Shell roofs are made from structural ‘skins’ where the shell material is thin in section relative to the other dimensions of the roof and undergoes relatively little deformation under load.
They are commonly used where a building interior needs to be free from intermediate walls or columns that might support a more conventional flat or pitched roof, such as; libraries, theatres, leisure centres, airport and railway terminals, and so on.
Shell roofs can be ‘flat’, but are typically curved, assuming a cylindrical, domed, paraboloid or ellipsoid shape. The curvature of shell structures benefits from the same structural efficiency as arches, which are pure compression forms with no tensile stresses. Because of their structural efficiency less material is generally needed compared to more traditional roofs. However, a restraining structure such as an edge beams is required to prevent the shell from ‘spreading’.
Shell roofs may be:
- Single shells such as the dome of the Pantheon in Rome.
- Multi-shell roofs such as Eero Saarinen’s JFK International Airport in New York.
- Reinforced with structural ribs, such as Jørn Utzon’s Sydney Opera House.
- Lattice structures, such as Norman Foster’s Great Court at the British Museum in London.
 Related articles on Designing Buildings Wiki
- A-frame house.
- Barrel vault.
- Conoid shell.
- Domestic roofs.
- Folded plate construction.
- Hyperbolic paraboloid.
- Long span roof.
- Pendentive dome.
- Portal frame.
- Suspended ceiling.
- Sydney Opera House.
- Tension cable and rod connectors.
- The history of fabric structures.
- Types of dome.
- Types of roof.
 External references
- ‘Building Construction Handbook’ (6th ed.), CHUDLEY, R., GREENO, R., Butterworth-Heinemann (2007)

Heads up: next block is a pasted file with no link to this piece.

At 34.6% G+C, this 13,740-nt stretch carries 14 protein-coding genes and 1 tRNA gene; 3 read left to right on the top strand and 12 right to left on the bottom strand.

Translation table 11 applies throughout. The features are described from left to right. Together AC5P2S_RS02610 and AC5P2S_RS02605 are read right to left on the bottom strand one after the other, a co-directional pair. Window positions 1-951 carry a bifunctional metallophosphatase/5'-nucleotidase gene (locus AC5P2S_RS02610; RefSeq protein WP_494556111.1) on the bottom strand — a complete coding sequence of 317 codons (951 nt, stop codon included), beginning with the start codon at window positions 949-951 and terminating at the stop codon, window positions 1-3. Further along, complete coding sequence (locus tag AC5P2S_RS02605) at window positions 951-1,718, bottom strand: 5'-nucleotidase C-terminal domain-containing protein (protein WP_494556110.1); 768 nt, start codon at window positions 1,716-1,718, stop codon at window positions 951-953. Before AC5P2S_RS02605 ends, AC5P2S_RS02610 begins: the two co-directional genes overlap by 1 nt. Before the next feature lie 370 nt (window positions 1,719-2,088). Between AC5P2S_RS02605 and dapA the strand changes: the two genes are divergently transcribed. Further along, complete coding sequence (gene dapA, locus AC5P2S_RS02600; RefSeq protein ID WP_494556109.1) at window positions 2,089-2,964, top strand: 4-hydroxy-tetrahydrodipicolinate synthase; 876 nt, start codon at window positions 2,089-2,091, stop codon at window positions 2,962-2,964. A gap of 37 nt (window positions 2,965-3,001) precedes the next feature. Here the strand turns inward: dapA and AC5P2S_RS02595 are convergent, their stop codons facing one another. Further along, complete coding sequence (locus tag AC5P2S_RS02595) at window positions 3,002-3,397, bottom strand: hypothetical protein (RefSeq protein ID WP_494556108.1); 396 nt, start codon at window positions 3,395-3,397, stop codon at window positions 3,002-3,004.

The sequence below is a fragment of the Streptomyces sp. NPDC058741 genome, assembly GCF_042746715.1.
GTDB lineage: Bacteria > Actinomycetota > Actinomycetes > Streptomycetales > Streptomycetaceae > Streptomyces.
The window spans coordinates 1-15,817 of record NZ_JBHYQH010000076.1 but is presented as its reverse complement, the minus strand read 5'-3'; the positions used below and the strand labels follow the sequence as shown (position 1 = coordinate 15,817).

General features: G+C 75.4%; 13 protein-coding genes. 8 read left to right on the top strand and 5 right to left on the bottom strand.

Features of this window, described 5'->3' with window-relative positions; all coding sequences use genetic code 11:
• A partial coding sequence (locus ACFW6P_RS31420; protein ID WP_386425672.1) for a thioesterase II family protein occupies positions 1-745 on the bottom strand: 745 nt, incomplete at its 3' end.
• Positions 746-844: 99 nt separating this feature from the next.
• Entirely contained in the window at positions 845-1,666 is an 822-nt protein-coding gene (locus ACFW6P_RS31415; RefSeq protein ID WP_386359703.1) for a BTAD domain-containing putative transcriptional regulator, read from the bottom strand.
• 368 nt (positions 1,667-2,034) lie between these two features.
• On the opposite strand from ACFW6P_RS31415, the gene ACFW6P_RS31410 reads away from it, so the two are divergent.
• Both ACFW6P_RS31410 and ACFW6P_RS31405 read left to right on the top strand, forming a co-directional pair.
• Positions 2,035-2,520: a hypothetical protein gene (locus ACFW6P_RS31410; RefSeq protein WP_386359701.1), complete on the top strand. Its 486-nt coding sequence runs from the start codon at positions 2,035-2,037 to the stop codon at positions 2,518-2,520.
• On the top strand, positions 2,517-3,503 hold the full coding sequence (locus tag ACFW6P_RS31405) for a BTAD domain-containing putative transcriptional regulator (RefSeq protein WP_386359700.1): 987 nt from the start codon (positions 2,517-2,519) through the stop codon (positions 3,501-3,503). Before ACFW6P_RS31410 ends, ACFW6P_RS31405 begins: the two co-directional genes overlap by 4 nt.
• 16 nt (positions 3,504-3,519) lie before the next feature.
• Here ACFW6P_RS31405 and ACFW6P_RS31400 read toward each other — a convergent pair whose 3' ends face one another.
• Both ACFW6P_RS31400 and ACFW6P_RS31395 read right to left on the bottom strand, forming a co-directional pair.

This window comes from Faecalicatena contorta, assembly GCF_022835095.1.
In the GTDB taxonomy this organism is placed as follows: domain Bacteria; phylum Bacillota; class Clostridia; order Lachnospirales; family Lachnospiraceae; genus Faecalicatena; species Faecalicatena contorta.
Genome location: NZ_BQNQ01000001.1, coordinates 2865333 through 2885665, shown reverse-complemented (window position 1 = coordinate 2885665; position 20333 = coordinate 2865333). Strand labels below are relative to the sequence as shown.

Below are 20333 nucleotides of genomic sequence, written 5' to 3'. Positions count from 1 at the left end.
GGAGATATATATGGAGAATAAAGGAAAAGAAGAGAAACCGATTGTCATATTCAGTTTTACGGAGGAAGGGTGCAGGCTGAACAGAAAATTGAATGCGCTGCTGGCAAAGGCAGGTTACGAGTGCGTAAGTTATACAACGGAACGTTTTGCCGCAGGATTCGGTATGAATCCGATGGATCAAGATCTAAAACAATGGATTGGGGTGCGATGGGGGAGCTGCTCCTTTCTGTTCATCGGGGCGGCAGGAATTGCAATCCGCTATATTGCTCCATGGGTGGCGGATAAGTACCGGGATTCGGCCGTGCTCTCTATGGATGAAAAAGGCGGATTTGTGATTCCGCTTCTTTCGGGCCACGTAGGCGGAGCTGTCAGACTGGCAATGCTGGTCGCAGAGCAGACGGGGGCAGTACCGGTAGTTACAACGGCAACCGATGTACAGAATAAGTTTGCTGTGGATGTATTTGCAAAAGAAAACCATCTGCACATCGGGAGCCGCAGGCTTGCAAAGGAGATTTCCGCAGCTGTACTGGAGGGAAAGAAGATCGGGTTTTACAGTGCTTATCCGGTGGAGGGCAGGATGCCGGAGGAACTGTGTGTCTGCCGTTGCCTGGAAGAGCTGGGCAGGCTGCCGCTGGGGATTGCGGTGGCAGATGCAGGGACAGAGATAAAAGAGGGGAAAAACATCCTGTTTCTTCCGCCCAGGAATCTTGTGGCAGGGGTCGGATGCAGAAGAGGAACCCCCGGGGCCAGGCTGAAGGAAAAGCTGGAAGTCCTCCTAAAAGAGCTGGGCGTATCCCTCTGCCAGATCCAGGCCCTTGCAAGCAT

Featured articles and news
Have a look at some of the most impressive concert stage designs of all time, including Pink Floyd, U2, Rolling Stones, and more...
What is the Home Quality Mark? Find out how it can help you when buying/renting a new home.
Business Secretary launches £246m Faraday Challenge to establish UK as world leader in battery technology.
Government announces new plans for regulations to improve safety and security awareness of drone users.
Read our introductory article to the various different types of fuel.
IHBC book review: Charles Barry’s monumental struggle to rebuild the Houses of Parliament.
Read about RSHP's British Museum extension which has been shortlisted for the 2017 Stirling Prize.
Read our introductory article to building a house extension.
More updates from DCMS about the large-scale testing of cladding systems and the number of buildings affected.
UandI secure resolution to grant planning consent for major new regeneration project.
IHBC article considers how heritage is dealt with when infrastructure schemes are authorised.
It was the tallest structure in the world for 3,800 years, but to this day the exact construction techniques are a mystery.
Shortlist for the industry's most coveted award announced.